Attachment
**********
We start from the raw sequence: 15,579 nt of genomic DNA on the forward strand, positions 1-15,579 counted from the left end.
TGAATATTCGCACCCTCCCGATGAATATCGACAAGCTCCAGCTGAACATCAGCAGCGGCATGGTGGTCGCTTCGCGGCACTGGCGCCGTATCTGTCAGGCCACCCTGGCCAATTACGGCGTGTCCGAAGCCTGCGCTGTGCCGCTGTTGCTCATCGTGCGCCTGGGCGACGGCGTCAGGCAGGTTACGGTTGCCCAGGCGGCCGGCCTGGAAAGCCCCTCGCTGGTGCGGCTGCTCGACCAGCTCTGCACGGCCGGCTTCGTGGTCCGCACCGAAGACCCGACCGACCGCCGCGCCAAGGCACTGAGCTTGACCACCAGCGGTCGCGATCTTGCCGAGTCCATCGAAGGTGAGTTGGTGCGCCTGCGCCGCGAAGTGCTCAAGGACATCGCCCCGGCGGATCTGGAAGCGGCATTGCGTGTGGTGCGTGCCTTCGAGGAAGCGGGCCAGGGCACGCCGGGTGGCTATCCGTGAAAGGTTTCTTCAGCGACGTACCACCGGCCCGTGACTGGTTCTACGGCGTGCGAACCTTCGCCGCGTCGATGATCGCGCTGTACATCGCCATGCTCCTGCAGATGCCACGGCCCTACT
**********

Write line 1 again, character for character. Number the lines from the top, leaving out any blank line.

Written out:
We start from the raw sequence: 15,579 nt of genomic DNA on the forward strand, positions 1-15,579 counted from the left end.